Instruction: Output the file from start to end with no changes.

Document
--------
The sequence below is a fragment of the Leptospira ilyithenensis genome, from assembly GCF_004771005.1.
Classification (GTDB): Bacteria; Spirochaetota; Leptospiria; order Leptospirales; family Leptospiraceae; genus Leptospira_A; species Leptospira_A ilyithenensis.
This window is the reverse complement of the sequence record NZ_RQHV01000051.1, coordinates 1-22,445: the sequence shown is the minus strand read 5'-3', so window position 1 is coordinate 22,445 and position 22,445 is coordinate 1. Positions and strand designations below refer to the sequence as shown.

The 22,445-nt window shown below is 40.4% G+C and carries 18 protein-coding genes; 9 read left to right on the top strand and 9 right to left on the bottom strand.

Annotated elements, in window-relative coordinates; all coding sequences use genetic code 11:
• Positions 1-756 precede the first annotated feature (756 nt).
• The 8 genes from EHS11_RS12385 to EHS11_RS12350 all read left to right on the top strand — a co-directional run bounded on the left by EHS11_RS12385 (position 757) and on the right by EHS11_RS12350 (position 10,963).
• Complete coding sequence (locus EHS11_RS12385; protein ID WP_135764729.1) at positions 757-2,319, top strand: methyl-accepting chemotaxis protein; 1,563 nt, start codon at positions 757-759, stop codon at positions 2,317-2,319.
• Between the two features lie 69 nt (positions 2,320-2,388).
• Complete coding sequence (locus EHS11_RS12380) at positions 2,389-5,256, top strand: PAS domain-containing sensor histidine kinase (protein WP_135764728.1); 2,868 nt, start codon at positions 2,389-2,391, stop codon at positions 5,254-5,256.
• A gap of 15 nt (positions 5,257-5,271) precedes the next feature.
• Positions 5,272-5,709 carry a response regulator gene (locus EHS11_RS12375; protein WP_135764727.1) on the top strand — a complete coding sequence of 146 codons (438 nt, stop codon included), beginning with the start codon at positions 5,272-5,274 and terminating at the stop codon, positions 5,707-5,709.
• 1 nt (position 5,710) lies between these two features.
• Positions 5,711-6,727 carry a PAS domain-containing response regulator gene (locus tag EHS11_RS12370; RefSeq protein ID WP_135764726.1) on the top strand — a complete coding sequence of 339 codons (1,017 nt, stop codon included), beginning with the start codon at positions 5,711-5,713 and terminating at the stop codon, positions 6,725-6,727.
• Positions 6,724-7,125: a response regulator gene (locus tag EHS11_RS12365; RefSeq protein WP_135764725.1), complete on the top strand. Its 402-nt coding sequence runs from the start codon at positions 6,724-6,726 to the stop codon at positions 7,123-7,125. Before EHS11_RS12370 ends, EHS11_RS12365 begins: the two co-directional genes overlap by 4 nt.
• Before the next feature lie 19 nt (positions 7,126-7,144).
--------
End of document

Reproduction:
The sequence below is a fragment of the Leptospira ilyithenensis genome, from assembly GCF_004771005.1.
Classification (GTDB): Bacteria; Spirochaetota; Leptospiria; order Leptospirales; family Leptospiraceae; genus Leptospira_A; species Leptospira_A ilyithenensis.
This window is the reverse complement of the sequence record NZ_RQHV01000051.1, coordinates 1-22,445: the sequence shown is the minus strand read 5'-3', so window position 1 is coordinate 22,445 and position 22,445 is coordinate 1. Positions and strand designations below refer to the sequence as shown.

The 22,445-nt window shown below is 40.4% G+C and carries 18 protein-coding genes; 9 read left to right on the top strand and 9 right to left on the bottom strand.

Annotated elements, in window-relative coordinates; all coding sequences use genetic code 11:
• Positions 1-756 precede the first annotated feature (756 nt).
• The 8 genes from EHS11_RS12385 to EHS11_RS12350 all read left to right on the top strand — a co-directional run bounded on the left by EHS11_RS12385 (position 757) and on the right by EHS11_RS12350 (position 10,963).
• Complete coding sequence (locus EHS11_RS12385; protein ID WP_135764729.1) at positions 757-2,319, top strand: methyl-accepting chemotaxis protein; 1,563 nt, start codon at positions 757-759, stop codon at positions 2,317-2,319.
• Between the two features lie 69 nt (positions 2,320-2,388).
• Complete coding sequence (locus EHS11_RS12380) at positions 2,389-5,256, top strand: PAS domain-containing sensor histidine kinase (protein WP_135764728.1); 2,868 nt, start codon at positions 2,389-2,391, stop codon at positions 5,254-5,256.
• A gap of 15 nt (positions 5,257-5,271) precedes the next feature.
• Positions 5,272-5,709 carry a response regulator gene (locus EHS11_RS12375; protein WP_135764727.1) on the top strand — a complete coding sequence of 146 codons (438 nt, stop codon included), beginning with the start codon at positions 5,272-5,274 and terminating at the stop codon, positions 5,707-5,709.
• 1 nt (position 5,710) lies between these two features.
• Positions 5,711-6,727 carry a PAS domain-containing response regulator gene (locus tag EHS11_RS12370; RefSeq protein ID WP_135764726.1) on the top strand — a complete coding sequence of 339 codons (1,017 nt, stop codon included), beginning with the start codon at positions 5,711-5,713 and terminating at the stop codon, positions 6,725-6,727.
• Positions 6,724-7,125: a response regulator gene (locus tag EHS11_RS12365; RefSeq protein WP_135764725.1), complete on the top strand. Its 402-nt coding sequence runs from the start codon at positions 6,724-6,726 to the stop codon at positions 7,123-7,125. Before EHS11_RS12370 ends, EHS11_RS12365 begins: the two co-directional genes overlap by 4 nt.
• Before the next feature lie 19 nt (positions 7,126-7,144).